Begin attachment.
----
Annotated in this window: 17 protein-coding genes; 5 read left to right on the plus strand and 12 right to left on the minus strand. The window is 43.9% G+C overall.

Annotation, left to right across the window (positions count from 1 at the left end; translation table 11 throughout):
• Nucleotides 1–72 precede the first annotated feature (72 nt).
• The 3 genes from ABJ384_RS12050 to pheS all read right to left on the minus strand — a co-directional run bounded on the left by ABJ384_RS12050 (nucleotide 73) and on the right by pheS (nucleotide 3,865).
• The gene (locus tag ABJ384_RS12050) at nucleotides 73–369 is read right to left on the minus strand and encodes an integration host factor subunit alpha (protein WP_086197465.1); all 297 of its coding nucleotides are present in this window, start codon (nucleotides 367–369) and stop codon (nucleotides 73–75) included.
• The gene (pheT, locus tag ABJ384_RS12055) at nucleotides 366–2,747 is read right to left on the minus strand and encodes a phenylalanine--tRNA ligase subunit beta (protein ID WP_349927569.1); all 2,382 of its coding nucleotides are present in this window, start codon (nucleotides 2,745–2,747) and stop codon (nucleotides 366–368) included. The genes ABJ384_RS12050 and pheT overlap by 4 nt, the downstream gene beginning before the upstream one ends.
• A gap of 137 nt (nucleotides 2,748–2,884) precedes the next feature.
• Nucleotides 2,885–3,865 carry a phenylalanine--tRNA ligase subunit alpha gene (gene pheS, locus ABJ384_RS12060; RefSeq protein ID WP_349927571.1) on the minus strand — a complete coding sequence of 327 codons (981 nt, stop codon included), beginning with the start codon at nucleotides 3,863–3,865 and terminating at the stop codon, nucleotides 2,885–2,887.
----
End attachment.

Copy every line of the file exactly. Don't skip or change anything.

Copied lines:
Annotated in this window: 17 protein-coding genes; 5 read left to right on the plus strand and 12 right to left on the minus strand. The window is 43.9% G+C overall.

Annotation, left to right across the window (positions count from 1 at the left end; translation table 11 throughout):
• Nucleotides 1–72 precede the first annotated feature (72 nt).
• The 3 genes from ABJ384_RS12050 to pheS all read right to left on the minus strand — a co-directional run bounded on the left by ABJ384_RS12050 (nucleotide 73) and on the right by pheS (nucleotide 3,865).
• The gene (locus tag ABJ384_RS12050) at nucleotides 73–369 is read right to left on the minus strand and encodes an integration host factor subunit alpha (protein WP_086197465.1); all 297 of its coding nucleotides are present in this window, start codon (nucleotides 367–369) and stop codon (nucleotides 73–75) included.
• The gene (pheT, locus tag ABJ384_RS12055) at nucleotides 366–2,747 is read right to left on the minus strand and encodes a phenylalanine--tRNA ligase subunit beta (protein ID WP_349927569.1); all 2,382 of its coding nucleotides are present in this window, start codon (nucleotides 2,745–2,747) and stop codon (nucleotides 366–368) included. The genes ABJ384_RS12050 and pheT overlap by 4 nt, the downstream gene beginning before the upstream one ends.
• A gap of 137 nt (nucleotides 2,748–2,884) precedes the next feature.
• Nucleotides 2,885–3,865 carry a phenylalanine--tRNA ligase subunit alpha gene (gene pheS, locus ABJ384_RS12060; RefSeq protein ID WP_349927571.1) on the minus strand — a complete coding sequence of 327 codons (981 nt, stop codon included), beginning with the start codon at nucleotides 3,863–3,865 and terminating at the stop codon, nucleotides 2,885–2,887.